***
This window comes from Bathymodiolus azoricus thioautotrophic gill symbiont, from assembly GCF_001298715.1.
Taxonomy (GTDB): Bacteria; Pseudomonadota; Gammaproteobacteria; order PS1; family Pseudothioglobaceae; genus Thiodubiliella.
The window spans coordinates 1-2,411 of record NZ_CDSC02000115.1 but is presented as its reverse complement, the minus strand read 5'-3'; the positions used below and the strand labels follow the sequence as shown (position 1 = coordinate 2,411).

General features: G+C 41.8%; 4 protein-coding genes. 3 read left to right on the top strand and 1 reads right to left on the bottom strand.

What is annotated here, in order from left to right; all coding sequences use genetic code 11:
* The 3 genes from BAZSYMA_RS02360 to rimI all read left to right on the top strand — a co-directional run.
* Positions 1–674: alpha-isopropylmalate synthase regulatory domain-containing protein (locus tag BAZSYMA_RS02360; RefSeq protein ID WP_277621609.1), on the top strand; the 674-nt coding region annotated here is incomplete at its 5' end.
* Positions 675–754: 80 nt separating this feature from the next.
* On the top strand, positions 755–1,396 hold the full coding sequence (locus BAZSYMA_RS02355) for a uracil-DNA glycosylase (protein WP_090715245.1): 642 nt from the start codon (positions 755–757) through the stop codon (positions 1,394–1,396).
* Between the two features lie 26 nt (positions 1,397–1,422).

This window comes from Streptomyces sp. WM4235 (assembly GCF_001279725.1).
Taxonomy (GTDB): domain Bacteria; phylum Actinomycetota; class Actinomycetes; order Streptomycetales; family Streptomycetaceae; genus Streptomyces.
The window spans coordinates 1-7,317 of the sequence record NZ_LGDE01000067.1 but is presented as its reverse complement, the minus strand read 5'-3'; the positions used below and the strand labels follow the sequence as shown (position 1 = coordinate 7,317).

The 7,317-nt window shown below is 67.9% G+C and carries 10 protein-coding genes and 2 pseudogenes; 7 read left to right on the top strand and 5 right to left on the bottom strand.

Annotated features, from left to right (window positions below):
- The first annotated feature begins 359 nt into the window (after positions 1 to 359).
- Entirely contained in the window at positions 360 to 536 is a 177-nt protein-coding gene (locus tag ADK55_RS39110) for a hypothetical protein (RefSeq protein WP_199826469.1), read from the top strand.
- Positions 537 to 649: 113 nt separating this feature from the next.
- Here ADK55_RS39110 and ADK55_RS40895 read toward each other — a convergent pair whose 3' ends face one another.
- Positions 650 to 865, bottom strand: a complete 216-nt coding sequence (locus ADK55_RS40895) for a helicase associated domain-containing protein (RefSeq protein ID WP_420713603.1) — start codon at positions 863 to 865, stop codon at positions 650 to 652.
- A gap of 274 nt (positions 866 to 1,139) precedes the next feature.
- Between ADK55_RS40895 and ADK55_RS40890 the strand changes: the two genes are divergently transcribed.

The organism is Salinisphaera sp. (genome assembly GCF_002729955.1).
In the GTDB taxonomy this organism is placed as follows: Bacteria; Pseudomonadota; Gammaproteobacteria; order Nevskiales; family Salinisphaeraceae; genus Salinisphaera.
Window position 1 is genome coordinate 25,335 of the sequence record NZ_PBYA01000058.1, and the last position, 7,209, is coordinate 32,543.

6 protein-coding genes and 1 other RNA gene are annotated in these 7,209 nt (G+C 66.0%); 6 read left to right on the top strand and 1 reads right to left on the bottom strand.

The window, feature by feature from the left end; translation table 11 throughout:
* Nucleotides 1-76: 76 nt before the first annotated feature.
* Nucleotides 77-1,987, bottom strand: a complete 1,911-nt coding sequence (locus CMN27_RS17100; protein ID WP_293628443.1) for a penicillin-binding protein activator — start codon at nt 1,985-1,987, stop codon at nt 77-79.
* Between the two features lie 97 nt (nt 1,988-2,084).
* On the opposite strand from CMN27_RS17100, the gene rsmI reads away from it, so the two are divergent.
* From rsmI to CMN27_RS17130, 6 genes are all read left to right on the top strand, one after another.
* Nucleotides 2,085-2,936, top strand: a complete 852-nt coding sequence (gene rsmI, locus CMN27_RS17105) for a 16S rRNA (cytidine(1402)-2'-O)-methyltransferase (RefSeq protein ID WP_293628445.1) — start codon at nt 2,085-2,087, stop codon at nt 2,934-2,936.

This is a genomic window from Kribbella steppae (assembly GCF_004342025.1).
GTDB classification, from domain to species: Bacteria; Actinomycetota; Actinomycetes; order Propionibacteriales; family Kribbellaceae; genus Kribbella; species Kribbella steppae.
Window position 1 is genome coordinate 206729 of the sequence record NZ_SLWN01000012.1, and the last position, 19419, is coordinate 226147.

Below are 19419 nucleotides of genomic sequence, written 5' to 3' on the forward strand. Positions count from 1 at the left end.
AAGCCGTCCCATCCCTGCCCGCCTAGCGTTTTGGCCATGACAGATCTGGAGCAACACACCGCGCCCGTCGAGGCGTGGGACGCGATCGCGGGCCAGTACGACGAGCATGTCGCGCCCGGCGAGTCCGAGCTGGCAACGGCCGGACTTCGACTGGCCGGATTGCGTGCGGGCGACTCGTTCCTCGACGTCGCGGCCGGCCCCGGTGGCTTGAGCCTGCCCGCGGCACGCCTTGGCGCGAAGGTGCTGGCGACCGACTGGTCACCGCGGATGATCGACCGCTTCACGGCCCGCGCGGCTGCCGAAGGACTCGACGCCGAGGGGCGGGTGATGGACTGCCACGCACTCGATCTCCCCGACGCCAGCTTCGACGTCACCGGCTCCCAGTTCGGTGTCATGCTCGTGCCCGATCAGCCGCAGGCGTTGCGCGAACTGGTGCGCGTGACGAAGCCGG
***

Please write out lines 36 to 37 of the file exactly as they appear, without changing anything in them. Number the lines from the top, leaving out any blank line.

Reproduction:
Window position 1 is genome coordinate 206729 of the sequence record NZ_SLWN01000012.1, and the last position, 19419, is coordinate 226147.

Below are 19419 nucleotides of genomic sequence, written 5' to 3' on the forward strand. Positions count from 1 at the left end.